Portugal: Country and Foreign Investment
History, Population, Language and Culture
Early Portuguese history saw many large movements of people as numerous groups of Celts moved in from central Europe, while Phoenicians and Carthaginians made settlements on the coast. Romanization of the area began during the Second Punic War in 218 BCE, and was a dominant force for almost 600 years until another wave of central European migration began, with the Suevi, Vandals, and Visigoths occupying the territory.
Moors from North Africa invaded the Iberian Peninsula in 711, which lead to a series of conflicts over four centuries. During this period, ousted Gothic peoples moved northwards to form the Kingdom of Asturias, from which Portugal formed as a county. Portugal then moved towards independence, which occurred after the Battle of São Mamede in 1128.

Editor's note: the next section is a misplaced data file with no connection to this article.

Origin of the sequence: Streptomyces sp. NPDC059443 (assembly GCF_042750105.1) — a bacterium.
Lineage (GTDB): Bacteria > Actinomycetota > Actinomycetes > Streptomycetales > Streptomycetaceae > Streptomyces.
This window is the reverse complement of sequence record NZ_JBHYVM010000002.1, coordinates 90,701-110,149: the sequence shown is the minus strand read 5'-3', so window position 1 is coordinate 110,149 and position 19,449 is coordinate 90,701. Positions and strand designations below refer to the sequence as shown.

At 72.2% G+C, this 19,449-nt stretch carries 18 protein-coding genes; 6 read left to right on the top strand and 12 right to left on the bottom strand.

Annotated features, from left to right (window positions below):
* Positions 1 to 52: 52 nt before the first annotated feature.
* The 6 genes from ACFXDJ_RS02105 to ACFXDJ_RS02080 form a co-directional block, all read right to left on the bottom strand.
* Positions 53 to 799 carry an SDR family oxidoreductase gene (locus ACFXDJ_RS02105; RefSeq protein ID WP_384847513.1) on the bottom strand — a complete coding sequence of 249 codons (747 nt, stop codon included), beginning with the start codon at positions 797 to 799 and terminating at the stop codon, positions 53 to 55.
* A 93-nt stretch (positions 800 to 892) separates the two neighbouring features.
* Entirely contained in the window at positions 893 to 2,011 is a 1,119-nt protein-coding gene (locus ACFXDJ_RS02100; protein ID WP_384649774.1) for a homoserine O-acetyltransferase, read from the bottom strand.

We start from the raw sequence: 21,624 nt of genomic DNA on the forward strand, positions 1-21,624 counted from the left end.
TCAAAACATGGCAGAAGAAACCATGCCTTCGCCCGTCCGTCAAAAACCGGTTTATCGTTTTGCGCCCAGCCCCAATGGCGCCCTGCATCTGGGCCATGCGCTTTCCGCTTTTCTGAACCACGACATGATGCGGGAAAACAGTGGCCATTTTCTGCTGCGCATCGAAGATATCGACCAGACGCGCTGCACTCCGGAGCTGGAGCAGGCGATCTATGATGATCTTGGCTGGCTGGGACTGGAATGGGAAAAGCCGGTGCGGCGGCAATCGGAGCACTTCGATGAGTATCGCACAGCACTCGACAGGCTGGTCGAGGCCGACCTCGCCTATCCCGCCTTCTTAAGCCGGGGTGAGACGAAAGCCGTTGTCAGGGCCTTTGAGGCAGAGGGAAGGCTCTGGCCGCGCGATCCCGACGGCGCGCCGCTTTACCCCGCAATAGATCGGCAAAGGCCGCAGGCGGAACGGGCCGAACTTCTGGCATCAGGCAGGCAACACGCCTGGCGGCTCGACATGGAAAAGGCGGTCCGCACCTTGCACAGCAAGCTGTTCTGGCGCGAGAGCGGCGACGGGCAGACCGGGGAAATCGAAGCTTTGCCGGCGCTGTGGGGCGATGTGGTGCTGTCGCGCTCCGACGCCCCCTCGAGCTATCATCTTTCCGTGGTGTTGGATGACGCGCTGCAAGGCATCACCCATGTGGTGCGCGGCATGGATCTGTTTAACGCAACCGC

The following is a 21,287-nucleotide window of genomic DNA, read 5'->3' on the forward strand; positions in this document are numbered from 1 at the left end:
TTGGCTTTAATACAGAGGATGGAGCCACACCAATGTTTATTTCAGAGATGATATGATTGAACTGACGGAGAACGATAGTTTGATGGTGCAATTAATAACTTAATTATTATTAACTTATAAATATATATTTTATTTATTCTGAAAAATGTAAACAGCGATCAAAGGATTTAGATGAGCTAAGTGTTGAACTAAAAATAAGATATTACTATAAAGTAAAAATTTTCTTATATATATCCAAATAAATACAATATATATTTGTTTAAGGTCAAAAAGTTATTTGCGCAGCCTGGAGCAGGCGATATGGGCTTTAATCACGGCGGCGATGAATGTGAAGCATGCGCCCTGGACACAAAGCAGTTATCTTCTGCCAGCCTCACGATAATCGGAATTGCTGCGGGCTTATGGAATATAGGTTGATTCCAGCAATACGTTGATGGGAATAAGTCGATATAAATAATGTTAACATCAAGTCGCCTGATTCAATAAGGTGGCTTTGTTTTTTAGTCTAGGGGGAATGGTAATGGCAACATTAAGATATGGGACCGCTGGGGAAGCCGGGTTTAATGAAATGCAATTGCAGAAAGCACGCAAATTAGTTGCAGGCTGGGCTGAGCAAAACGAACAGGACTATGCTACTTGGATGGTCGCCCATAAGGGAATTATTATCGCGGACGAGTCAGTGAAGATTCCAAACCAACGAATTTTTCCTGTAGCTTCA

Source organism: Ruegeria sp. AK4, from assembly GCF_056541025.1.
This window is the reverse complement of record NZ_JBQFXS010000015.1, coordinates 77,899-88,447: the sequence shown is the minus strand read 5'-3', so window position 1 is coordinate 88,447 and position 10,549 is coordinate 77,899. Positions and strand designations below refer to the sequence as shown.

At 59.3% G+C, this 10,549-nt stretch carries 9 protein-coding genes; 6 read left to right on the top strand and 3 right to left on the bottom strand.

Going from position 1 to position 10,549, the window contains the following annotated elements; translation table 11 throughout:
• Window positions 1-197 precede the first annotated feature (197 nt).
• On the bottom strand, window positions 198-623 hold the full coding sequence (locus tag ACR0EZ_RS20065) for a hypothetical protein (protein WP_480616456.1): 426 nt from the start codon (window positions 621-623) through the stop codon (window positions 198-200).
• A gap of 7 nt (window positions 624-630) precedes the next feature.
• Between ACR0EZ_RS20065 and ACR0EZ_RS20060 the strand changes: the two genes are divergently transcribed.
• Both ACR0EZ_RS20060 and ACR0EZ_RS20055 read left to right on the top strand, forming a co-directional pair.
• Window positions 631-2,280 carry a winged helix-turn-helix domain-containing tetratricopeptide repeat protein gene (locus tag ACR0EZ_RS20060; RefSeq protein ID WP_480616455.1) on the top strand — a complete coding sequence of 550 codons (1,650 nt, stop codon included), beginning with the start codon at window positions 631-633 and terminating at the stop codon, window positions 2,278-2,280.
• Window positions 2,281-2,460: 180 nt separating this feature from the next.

Portugal's maritime advances and navigational discoveries saw it become a world superpower during the 15th and 16th centuries. Portuguese sailors discovered Brazil and were the first Europeans to round the Cape of Good Hope and establish trade routes in the Indian Ocean.
In 1755, Portugal was badly affected by the destruction of Lisbon in an earthquake, and was occupied by Napoleon Bonaparte's forces in 1807 following its failure to agree to a continental embargo against the UK. The Portuguese monarchy fled to its colony of Brazil and made Rio de Janeiro the new capital city. The revolution of 1820 saw Lisbon re-established as the capital city and led to Brazil declaring its independence in 1822. A further revolution in 1910 saw the deposition of the monarchy, and a military coup took over in 1926 - installing a dictatorship that remained in power until another coup in 1974.
Modern Portugal consists of over 10 million inhabitants and is a fairly homogeneous country in terms of linguistics and religion - Portuguese is the dominant language and 81% of the population are Catholic.